Ex-Muslim Brotherhood minister Amr Darrag still believes the opposition can rid Egypt of its military regime and replace it with 'moderate' Islamic rule, he tells Robert Fisk
Why patients must rely less on doctors: Improving our own health is the 'blockbuster drug of the century'

Why patients must rely less on doctors

Improving our own health is the 'blockbuster drug of the century'
Sarah Lucas is the perfect artist to represent Britain at the Venice Biennale

Flesh in Venice

Sarah Lucas has filled the British pavilion at the Venice Biennale with slinky cats and casts of her female friends' private parts. It makes you proud to be a woman, says Karen Wright
11 best anti-ageing day creams

11 best anti-ageing day creams

Slow down the ageing process with one of these high-performance, hardworking anti-agers
Juventus 2 Real Madrid 1: Five things we learnt, including Iker Casillas is past it and Carlos Tevez remains effective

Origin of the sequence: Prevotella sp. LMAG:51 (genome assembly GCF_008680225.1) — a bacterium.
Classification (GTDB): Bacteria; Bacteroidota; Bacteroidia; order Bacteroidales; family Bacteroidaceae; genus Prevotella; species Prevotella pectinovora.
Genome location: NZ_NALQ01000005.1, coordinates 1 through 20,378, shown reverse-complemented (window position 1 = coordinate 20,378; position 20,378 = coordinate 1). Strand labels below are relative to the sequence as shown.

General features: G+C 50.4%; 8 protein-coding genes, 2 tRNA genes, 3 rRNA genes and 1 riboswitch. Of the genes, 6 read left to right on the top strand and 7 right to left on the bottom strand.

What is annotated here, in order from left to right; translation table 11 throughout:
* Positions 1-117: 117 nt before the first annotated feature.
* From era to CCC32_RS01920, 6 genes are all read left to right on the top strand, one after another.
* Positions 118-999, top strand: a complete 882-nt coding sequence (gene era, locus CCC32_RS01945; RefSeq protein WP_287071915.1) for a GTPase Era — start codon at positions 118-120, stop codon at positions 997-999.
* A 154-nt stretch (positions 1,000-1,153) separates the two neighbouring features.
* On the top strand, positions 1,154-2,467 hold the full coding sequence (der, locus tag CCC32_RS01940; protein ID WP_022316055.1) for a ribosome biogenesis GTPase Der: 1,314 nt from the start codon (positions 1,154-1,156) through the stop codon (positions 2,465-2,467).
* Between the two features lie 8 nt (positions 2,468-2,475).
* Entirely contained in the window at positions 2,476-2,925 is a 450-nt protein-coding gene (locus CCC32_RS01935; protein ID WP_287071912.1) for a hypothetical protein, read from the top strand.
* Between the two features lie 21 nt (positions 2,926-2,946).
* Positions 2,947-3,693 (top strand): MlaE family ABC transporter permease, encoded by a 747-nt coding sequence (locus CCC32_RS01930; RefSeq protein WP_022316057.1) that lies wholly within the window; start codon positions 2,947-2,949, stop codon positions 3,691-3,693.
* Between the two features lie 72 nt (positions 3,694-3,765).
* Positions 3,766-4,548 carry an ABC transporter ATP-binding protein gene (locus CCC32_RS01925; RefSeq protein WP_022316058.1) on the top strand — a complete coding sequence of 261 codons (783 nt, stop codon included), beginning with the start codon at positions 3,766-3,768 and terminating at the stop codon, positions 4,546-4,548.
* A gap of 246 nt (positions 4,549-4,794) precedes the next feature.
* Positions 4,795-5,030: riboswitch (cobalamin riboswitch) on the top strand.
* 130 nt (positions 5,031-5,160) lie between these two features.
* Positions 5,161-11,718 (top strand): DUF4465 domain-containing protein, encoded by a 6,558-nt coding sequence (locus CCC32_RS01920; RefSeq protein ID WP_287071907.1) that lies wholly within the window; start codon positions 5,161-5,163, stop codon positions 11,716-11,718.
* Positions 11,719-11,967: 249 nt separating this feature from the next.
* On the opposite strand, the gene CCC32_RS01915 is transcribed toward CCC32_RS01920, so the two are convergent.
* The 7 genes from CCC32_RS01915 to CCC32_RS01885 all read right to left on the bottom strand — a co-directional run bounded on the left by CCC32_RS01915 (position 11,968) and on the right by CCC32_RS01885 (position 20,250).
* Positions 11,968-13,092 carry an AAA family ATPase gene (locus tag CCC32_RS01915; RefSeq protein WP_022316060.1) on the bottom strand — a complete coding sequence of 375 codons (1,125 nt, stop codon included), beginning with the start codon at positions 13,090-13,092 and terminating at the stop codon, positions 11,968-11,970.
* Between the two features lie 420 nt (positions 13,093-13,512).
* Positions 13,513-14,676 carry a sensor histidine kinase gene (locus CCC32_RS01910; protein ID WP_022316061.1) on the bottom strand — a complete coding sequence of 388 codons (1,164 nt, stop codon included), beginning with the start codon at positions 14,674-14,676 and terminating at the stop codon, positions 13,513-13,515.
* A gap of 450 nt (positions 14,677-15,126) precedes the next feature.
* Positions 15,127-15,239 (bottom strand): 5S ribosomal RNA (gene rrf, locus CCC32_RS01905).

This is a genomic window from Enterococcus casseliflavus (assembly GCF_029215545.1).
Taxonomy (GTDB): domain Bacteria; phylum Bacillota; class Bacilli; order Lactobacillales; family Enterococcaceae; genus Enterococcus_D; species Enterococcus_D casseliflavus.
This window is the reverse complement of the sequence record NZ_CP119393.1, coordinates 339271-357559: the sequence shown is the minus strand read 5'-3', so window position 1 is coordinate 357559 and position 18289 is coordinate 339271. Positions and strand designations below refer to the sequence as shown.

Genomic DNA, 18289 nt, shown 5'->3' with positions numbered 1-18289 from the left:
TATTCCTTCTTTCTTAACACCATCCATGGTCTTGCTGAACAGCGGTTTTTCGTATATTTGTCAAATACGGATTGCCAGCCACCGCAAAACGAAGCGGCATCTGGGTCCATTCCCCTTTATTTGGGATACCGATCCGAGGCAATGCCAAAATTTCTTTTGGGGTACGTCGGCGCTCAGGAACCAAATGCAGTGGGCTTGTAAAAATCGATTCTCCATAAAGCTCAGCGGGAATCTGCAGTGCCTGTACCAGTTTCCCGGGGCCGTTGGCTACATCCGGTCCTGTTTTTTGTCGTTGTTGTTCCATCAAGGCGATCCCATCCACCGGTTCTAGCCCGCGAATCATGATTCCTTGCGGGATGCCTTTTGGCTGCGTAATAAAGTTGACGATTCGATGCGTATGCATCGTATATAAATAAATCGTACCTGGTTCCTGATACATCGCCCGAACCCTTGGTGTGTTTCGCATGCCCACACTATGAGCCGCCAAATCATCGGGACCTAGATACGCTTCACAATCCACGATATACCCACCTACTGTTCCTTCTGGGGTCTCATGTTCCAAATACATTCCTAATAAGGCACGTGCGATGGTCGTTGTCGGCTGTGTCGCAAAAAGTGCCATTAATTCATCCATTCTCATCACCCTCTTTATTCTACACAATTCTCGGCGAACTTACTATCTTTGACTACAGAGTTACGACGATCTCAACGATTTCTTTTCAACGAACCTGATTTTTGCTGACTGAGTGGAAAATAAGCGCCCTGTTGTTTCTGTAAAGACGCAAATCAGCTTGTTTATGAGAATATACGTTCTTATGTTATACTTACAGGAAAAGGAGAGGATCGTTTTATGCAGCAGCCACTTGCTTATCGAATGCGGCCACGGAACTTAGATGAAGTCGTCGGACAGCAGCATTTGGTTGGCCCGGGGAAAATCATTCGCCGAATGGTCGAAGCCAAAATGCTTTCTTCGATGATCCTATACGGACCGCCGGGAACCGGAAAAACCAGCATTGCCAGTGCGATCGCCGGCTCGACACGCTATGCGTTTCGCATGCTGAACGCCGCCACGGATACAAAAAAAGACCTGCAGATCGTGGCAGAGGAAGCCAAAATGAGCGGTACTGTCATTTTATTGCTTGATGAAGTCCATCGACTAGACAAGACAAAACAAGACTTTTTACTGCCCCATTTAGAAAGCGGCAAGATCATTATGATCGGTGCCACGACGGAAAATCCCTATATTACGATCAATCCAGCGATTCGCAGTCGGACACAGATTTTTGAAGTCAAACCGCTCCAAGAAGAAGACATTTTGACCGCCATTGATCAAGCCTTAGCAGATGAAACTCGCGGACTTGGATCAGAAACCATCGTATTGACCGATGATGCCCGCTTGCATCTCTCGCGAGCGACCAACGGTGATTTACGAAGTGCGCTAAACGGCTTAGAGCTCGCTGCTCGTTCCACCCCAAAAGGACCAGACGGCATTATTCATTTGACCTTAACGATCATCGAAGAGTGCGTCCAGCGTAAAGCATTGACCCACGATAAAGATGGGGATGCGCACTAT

Juventus vs Real Madrid

Five things we learnt from the Italian's Champions League first leg win over the Spanish giants
Ashes 2015: Test series looks a lost cause for England... whoever takes over as ECB director of cricket

Ashes series looks a lost cause for England...

Whoever takes over as ECB director of cricket, says Stephen Brenkley
Fishing for votes with Nigel Farage: The Ukip leader shows how he can work an audience as he casts his line to the disaffected of Grimsby

Fishing is on Nigel Farage's mind

Ukip leader casts a line to the disaffected
Who is bombing whom in the Middle East? It's amazing they don't all hit each other

Who is bombing whom in the Middle East?

Robert Fisk untangles the countries and factions
China's influence on fashion: At the top of the game both creatively and commercially

China's influence on fashion

At the top of the game both creatively and commercially
Lord O’Donnell: Former cabinet secretary on the election and life away from the levers of power

The man known as GOD has a reputation for getting the job done

Lord O'Donnell's three principles of rule
Rainbow shades: It's all bright on the night

Rainbow shades

It's all bright on the night
'It was first time I had ever tasted chocolate. I kept a piece, and when Amsterdam was liberated, I gave it to the first Allied soldier I saw'

Bread from heaven

Dutch survivors thank RAF for World War II drop that saved millions
Britain will be 'run for the wealthy and powerful' if Tories retain power - Labour

How 'the Axe' helped Labour

UK will be 'run for the wealthy and powerful' if Tories retain power